Iraqis Ask - 'Who Will Give
Us Back Our Health?'

By Dahr Jamail

Back in the 1980's, nuclear armed Israel carried out a pre-emptive bombing of Iraq's Al-Tuetha nuclear power station which is located just south of Baghdad. While Saddam Hussein didnít posses nuclear weapons, his nuclear power station which was being constructed still had much radioactive waste stored in two large warehouses. The waste, stored mostly in large metal drums, sat dormant for many years.
After the Anglo-American Invasion last spring the warehouses were looted, and many of the barrels containing radioactive material were carted away to be washed out in the small stream which separates the tiny rural village from Al-Tuetha. After being cleaned in the water supply for the area, the barrels were then sold to uneducated people in the village to be used for storing their drinking water. Thus, the water and now food of the entire village is contaminated with radioactive material.
The health problems experienced by the people in the village are too numerous to track. Stories abound of strange tumors, rashes and illnesses.
I had come here today to visit a family with a baby who was born with a huge tumor growing out of his back, caused by his mother being radiated by the village drinking water and probably by eating contaminated food as well. The baby had since died from cancer, and the father was away at work in the village which has over 70% unemployment.
Just outside of this home, a man drives up in a beat up old maroon Volkswagen Beetle, and asks us if he can help with anything.
Adel Mhomoud, a 44 year old bee-keeper, invites us to his home. Driving down the bumpy dirt road, dust swirls about the beautiful rural countryside. Vegetable fields are lined with palm trees and small modest homes dot the area. To our right just a stones throw away is the bombed out Al-Tuetha nuclear station, now guarded by a few American soldiers, who werenít there to stop the looting in April. I wonder why they guard it now, too little, and most certainly too late.
A small, dirty stream which is the contaminated water source for the village runs between the dirt road and the fence of the nuclear storage buildings. The stream is the only water in this area.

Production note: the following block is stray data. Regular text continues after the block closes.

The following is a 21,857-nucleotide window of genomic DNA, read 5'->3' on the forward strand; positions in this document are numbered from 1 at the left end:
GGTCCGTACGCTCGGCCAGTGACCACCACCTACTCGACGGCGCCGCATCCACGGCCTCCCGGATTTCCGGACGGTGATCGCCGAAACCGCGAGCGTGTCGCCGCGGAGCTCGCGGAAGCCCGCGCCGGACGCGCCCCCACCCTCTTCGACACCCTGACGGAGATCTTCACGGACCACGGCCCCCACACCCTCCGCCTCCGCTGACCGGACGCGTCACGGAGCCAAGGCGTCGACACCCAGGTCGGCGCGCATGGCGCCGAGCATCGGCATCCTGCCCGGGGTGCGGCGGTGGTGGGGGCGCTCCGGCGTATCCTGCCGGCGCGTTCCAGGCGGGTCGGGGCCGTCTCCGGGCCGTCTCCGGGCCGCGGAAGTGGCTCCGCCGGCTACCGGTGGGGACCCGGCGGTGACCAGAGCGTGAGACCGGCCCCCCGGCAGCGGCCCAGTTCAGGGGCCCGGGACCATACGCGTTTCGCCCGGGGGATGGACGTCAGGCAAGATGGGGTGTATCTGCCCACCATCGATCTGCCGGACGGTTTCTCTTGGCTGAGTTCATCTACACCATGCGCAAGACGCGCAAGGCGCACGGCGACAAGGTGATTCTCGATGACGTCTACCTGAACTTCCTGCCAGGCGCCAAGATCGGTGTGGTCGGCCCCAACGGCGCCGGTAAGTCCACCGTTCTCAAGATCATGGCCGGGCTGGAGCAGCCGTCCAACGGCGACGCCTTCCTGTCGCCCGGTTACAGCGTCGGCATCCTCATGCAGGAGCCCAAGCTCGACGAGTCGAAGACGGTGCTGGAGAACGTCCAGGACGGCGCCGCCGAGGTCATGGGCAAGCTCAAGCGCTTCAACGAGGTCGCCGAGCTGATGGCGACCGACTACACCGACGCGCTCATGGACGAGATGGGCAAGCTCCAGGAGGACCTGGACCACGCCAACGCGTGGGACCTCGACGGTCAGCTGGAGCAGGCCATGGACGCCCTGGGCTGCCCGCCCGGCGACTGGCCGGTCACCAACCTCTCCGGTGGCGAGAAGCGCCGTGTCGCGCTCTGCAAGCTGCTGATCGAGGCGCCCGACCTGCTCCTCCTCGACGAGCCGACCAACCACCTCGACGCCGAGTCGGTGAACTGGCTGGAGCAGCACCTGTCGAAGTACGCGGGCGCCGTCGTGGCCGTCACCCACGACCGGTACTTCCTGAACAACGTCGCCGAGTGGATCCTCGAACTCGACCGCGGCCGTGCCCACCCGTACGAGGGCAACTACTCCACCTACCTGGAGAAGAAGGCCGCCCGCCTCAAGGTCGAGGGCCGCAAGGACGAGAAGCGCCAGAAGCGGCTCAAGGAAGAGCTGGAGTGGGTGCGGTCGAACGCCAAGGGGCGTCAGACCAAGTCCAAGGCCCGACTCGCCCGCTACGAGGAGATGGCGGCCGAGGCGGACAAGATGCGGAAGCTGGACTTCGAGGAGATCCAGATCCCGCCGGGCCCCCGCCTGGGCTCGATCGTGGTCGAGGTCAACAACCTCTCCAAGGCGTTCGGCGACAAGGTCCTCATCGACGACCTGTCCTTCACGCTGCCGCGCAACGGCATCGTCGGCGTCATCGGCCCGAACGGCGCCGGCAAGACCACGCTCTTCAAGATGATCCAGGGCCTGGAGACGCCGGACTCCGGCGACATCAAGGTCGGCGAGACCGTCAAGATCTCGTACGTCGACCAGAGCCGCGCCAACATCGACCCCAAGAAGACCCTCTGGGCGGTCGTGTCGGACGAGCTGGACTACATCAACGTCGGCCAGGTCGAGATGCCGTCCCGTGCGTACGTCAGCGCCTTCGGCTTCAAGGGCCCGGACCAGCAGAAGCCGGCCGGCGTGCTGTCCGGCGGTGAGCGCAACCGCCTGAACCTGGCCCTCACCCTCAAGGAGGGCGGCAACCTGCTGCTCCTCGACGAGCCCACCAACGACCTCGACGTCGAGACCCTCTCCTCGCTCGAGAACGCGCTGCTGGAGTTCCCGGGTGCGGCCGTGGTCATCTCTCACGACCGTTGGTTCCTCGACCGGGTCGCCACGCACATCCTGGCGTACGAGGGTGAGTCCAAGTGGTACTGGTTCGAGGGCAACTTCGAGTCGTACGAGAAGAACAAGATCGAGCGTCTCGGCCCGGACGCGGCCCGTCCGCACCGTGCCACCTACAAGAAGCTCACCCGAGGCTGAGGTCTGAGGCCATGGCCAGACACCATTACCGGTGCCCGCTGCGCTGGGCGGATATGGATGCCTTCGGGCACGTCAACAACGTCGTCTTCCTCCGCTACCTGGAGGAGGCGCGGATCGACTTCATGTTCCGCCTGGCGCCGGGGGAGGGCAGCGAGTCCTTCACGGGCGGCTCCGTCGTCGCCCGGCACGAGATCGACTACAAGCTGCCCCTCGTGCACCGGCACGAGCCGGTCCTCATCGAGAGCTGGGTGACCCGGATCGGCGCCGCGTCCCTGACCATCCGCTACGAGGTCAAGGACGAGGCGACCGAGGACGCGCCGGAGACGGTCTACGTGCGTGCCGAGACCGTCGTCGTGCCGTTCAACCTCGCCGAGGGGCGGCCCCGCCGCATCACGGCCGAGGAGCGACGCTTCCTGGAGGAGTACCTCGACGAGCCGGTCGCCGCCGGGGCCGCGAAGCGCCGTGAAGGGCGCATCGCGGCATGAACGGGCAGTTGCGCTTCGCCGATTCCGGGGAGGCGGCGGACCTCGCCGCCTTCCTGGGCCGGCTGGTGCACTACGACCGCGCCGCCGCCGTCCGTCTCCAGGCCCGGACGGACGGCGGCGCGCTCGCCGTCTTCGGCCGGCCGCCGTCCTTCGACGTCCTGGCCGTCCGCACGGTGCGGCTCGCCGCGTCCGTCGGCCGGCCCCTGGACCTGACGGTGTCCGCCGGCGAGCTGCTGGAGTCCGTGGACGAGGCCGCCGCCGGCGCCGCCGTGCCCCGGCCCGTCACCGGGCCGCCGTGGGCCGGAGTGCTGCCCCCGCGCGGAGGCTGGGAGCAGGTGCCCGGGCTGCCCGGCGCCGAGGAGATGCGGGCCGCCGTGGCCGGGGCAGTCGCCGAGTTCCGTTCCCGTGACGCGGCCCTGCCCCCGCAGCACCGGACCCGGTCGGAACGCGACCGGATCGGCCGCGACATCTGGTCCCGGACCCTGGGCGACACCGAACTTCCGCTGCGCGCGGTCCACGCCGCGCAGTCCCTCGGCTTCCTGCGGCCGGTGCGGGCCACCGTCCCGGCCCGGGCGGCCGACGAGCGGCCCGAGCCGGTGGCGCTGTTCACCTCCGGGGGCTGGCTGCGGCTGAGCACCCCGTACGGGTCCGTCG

After several minutes Adel pulls over near his home, and limps over to greet us into his home.
"I have cancer, and I know I'm dying. My white blood cell count is 14,000, and I don't have enough red blood cells. We are all sick; our joints ache, my hips are killing me, and my blood is bad. But nobody will help us here."
He has had hundreds of reporters come to record his story. He asked many of them to take samples of his honey to test for radiation, but nobody has returned him the results.
We follow the kind and soft spoken man down a dirt path lined with palm trees to where he keeps his bees. As we pass his home there are stacks of white bee boxes on his porch, dusty and unused.
We stand in the sun under the palms, talking. Adel tells us he used to keep 300 boxes of bees, and now he is down to 70, and each of these is only half full, with lethargic bees.
"Right after the invasion my bees went crazy. I never saw them so aggressive and strong in 20 years; this was when they were first contaminated. Then shortly after that they all began to die, and now this is all I have left, and as you can see they are very weak. I don't think they will live until the Spring."
He puts on his protective head cover and pulls out a tray about 30% covered with bees. Several begin to lazily fly about.
His bees used to produce one ton of honey per year. Now, they have yet produced enough for him to take to market.
Adel has a wife and two daughters, 14 and 19 years old. He fought in the Iraq/Iran War, and pulls up his leg to show me several gashes and indentations from injuries sustained.
"Everyone here is hurt or sick from something. You can see this in the village. Our water, land, food, and now all the people - we are all contaminated."
One of his young dogs died recently.
He thanks us for writing a story and filming a documentary about his situation. He wants the truth to get out about the plight of his family, his friends, his village. He says,
"I welcome anyone who comes to tell the truth-it will help us sleep better at night."
I apologize to him meekly for his situation. I tell him I hope people will read or watch his story, and try to help him and his people in some way. My friend asks Adel what he will do about his situation - is there anything else he can do, or that we can do to help him?
Adel says,
"We are all going to die. It just depends on if you are killed, or if you die naturally."
We stand talking with his family awhile as he shows us his loom. His wife brings out a handmade carpet and he offers it to us as a gift, and invites us back to his home anytime, Insh'allah (if God wills it).
Insh'allah, Adel. Insh'allah...



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